Brad Pitt plays Billy Beane, an ex base ball player who is now General Manager of a loosing side. The film traces how he, with his associate Pete, tries to redefine the game of base ball by building a team with players no team was willing to bet on.
In more ways than one, the film mirrors the way sports is handled across the world today. Money speaks, money bags rule, and players are traded instead of being groomed and nurtured. Portions where Pitt's team is dismissed as a fluke despite a record 20 straight wins runs parallel to how our own cricket team is feted one day and rubbished the very next.
The movie also is a comment on how winning is everything for us as a society. How winners are kings, while losers, however good, are worthless. Pitt's character sums this up when he says he hates losing more than he loves winning.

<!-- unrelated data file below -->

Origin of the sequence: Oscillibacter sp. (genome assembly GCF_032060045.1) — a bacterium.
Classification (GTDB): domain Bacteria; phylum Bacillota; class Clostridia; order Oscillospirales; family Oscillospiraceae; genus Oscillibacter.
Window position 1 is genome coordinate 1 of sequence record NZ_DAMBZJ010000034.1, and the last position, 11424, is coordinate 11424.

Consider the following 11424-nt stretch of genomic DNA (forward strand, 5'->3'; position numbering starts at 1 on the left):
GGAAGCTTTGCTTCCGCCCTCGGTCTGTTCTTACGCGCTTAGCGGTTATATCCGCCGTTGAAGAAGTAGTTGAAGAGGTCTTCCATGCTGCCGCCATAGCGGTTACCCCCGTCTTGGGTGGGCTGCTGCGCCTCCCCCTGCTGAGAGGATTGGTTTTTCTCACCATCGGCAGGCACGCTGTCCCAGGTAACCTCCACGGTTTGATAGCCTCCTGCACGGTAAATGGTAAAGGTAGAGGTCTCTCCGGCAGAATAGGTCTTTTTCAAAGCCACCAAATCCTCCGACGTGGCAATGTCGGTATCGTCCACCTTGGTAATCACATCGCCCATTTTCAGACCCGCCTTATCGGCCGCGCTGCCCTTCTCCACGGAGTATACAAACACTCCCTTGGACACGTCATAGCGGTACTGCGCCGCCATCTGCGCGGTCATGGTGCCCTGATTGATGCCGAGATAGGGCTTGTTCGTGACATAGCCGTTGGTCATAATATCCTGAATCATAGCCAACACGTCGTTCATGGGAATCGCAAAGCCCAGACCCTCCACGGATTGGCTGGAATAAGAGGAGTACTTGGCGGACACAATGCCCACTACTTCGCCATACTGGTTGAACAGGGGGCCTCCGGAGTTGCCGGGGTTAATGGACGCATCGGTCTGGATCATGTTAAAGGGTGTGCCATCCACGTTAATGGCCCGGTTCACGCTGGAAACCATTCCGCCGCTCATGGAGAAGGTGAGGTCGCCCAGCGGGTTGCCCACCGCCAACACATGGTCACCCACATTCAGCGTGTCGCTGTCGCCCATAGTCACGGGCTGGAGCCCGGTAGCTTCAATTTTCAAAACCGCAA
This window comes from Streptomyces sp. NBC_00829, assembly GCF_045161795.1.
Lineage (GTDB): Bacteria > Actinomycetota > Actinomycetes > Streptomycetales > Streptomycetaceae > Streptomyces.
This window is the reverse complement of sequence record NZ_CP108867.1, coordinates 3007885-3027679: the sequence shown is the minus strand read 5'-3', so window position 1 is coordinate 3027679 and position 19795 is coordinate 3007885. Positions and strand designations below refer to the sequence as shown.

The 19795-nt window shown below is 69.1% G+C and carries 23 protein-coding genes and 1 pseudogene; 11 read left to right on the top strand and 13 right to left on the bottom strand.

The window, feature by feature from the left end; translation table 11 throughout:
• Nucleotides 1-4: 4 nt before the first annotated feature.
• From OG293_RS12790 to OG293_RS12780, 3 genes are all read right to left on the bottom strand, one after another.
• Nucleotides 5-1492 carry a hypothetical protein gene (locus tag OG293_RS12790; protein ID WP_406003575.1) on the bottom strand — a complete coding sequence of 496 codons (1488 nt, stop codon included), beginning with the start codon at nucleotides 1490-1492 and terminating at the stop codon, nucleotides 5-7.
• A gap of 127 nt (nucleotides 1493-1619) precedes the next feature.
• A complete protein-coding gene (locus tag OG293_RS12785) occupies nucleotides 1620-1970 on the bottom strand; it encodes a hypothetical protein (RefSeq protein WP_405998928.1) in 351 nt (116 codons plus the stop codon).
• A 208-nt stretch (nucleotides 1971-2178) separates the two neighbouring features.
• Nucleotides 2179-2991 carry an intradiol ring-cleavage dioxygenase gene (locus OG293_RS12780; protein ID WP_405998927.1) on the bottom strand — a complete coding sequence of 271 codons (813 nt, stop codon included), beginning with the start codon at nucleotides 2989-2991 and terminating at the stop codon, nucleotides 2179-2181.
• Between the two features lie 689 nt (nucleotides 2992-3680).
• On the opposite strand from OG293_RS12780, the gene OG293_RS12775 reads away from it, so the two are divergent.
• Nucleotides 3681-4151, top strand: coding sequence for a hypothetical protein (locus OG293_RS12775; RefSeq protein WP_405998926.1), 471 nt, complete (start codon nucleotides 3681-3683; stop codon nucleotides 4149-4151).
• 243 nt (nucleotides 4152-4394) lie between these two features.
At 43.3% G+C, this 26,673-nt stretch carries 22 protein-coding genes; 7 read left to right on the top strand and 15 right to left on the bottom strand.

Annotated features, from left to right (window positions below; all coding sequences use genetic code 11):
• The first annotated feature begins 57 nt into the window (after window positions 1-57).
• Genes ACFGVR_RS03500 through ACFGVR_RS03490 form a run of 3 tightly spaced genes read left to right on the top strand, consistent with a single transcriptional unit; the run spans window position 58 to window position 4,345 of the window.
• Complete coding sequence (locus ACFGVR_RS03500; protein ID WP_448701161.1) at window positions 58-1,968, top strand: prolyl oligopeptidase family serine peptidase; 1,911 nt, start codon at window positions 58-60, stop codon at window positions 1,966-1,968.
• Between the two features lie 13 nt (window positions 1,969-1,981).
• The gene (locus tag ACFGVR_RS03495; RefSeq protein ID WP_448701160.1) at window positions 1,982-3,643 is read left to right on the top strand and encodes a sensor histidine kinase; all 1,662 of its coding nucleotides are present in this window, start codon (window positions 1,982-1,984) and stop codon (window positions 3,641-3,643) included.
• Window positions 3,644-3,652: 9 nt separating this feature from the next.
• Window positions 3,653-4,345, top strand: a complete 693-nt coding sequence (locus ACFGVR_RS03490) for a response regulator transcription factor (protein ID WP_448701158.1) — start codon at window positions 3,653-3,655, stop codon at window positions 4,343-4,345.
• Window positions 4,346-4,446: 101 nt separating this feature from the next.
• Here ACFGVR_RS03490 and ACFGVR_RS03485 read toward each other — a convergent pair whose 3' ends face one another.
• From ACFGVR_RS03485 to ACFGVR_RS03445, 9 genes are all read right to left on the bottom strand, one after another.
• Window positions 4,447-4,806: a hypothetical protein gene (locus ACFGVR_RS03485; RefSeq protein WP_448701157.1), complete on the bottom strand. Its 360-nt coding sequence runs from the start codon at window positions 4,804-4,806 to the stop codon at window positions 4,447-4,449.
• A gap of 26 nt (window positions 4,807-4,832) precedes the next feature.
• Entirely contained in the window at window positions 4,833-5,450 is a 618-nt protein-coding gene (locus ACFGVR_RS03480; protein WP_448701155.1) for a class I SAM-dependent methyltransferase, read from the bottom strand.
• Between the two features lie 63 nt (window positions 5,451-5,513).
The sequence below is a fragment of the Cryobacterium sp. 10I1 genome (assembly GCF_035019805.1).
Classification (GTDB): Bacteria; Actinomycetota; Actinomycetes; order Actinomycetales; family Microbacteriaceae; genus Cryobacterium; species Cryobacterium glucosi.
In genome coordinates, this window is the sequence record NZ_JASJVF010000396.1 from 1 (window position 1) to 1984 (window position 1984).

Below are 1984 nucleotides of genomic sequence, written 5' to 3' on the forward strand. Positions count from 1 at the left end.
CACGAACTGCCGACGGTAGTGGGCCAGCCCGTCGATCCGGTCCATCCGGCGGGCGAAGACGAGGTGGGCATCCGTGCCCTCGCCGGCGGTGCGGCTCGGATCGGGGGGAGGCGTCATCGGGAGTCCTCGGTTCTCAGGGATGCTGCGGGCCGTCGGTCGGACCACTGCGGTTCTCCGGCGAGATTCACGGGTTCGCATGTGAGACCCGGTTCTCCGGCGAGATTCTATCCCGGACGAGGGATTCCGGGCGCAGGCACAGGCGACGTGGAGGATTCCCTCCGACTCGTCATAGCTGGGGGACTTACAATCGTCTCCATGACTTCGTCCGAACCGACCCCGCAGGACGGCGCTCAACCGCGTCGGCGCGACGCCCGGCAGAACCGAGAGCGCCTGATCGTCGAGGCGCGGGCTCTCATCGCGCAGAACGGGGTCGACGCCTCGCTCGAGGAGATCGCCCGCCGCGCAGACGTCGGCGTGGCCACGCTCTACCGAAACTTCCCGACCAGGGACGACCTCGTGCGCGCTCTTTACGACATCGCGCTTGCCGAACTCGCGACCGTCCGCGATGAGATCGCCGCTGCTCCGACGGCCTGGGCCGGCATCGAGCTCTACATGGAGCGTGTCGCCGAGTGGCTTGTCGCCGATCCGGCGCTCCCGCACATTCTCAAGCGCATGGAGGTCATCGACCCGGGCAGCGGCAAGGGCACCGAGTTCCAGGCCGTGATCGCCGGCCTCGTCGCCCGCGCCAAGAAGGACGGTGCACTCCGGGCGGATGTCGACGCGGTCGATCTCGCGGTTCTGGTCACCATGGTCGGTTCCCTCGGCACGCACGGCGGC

Brad Pitt is the heart of the movie. With his good looks, it is tough to convince the audience to focus on his histrionics. Pitt fails most of the time, making me wonder what warranted the academy nod to his turn in the film. Yet, in flashes, his brilliance shines bright, and you know this is a career defining act by the actor.
Pete, played by Joahn Hill, is the other delightful act in the movie. He mixes intelligence naivety and sincerity into an endearing mix, holding his own int he midst of a towering Brad Pitt.
Director Bennet Miller weaves an engaging plot throughout and despite being slow, there is not a low moment in the movie. For Hindi film buffs, the direction and storytelling runs eerily parallel to Chak De India, another real life story of an underdog sportsman out to prove a point to the world. Watch this for some fine cinema, even if sports is not your idea of a nice evening at the theaters.view less